You've Been Taught To Believe Nicotine Benefits You… But It Doesn’t

Think back to a time in your life before you developed a nicotine addiction. Before you fell victim to the evil clutches of nicotine, you probably held the same beliefs that non-smokers and non-chewers still hold today: that it’s gross, expensive and dangerous.

So, what shifted? How did you pick up a steady habit you used to never think about? Without even realizing it, continuous exposure to tobacco-positive messaging convinced you over time that tobacco and nicotine can benefit your functioning and make you look cool, desirable or rebellious at the same time. So you likely decided to give it a try, never intending to become a life-long user, and accidentally got addicted in the process. 


And then? Then a weird and phenomenal thing happened. You knew in your heart and mind that tobacco and nicotine have a negative impact on your health and finances… but you also had the maddening itch for more and didn’t know how to stop nicotine cravings without continuing to consume it. The tension created by these inconsistent attitudes about tobacco needed to be eased, so you started looking for ways to justify your consumption. And once you found them, those justifications allowed you to put on blinders to any new information that contradicts your desire to keep consuming tobacco and nicotine. You've been taught a lie.

This is a powerful and dangerous reprogramming process that happens in your mind at a subconscious level. The only way to fix it is to understand how it happened, and make the conscious decision to undo years of mental conditioning. We’re here to break it down for you.

Tobacco-Positive Messaging is Everywhere… and Starts Early

As children, we are constantly soaking up our surroundings and trying to make sense of the world around us. We are always learning, always observing. We are even taught from a young age (subconsciously) that tobacco products make you cool, rebellious and desirable. We also observe that tobacco and nicotine appears to help users relax, concentrate and handle stress better. These seemingly harmless observations can grow over time into full-blown belief systems about how tobacco products are precious and that life is somehow incomplete without them.

Pick any popular action movie or TV show and you’re likely to find lead characters chain-smoking cigarettes, signaling that even heroes need a crutch. This continually reinforces tobacco use as normal, desirable and glamorous. This happens in magazines and video games, too.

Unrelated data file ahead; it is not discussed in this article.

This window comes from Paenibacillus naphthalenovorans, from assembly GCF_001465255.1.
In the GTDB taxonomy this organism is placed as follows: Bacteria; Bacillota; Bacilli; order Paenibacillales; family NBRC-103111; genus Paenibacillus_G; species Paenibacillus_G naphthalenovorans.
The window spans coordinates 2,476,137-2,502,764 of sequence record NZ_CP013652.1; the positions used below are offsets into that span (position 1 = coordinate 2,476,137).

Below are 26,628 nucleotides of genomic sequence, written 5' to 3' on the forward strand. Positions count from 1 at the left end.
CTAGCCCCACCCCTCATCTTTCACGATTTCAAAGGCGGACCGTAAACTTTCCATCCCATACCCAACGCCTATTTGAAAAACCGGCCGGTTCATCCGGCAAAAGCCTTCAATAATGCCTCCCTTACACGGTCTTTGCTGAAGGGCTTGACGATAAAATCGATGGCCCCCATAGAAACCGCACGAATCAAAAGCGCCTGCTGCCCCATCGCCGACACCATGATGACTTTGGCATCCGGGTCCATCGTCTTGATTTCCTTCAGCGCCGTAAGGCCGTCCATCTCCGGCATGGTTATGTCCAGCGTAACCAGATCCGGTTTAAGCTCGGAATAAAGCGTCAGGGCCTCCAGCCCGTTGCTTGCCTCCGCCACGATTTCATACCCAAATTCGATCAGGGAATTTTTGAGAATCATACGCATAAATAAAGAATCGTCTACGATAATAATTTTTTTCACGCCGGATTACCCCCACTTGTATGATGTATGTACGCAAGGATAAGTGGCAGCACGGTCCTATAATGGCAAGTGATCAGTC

Even young children are susceptible to this cultural brainwashing. From 1988 to 1997, Camel used hip cartoon character Joe Camel to promote their cigarettes. The introduction of the character significantly boosted the brand’s market share among youth smokers and Joe Camel became nearly as recognizable to six year-olds as Mickey Mouse.

The Genie from Aladdin enjoys a smoke after dinner.

The repetition of these tobacco-positive signals during formative years (however small or subdued they may seem) builds the desire to experiment. Children are naturally curious and teenagers naturally want to conform, so it’s no wonder they want to see what the big deal is with tobacco. If it’s so popular and being used by so many smart, funny, famous, good-looking people, they think there must be something to gain. And because it doesn’t take long to get addicted to nicotine, small amounts of experimentation can quickly lead to addiction.

Stop Saying You’re “Giving Up” Tobacco

Using the expression that you’re “giving up” chewing tobacco is part of the conditioning that’s got you convinced you benefit from chewing. This phrase implies that in quitting, there will be some kind of substantial sacrifice. In reality, you’re not giving anything up. In fact, the benefits of quitting nicotine are so numerous that you’ll be gaining health, energy, wealth, confidence, self-respect, happiness and freedom. You’ll feel better almost immediately after quitting nicotine, which means you’re not actually quitting anything; you’re escaping!

It’s Time To Update Your Beliefs about Tobacco and Nicotine 

You didn’t get addicted to nicotine because you fell into the habit of smoking or chewing tobacco; it’s the other way around. You had to get into the habit of smoking or chewing in order to service your nicotine addiction. It’s time to undo the mental conditioning and start to see chewing tobacco for what it is: a nicotine delivery service that’s slowly killing you and robbing you of truly living life!

Journal Prompt

Open a new page in your quit journal and reflect on the following questions. You don’t have to answer every single one; this is not homework to be turned in and read by someone. The questions are meant to get you thinking about how your addiction may have been influenced and reinforced by your cultural environment. Write down anything that comes to mind as you read and think about these questions:

  • As a kid, do you remember seeing someone smoke or use tobacco in a movie, show or in real life and wanting to emulate them? What role did this person play in your life?
  • Do your present role model(s) smoke or chew tobacco? What about your role models when you were younger?
  • Do you follow personalities on social media who smoke or chew? Do you follow brands who condone smoking or chewing?
  • What long-held beliefs have you always had about why you chew? 
  • Have you noticed others (or yourself) getting some kind of benefit from smoking or chewing?


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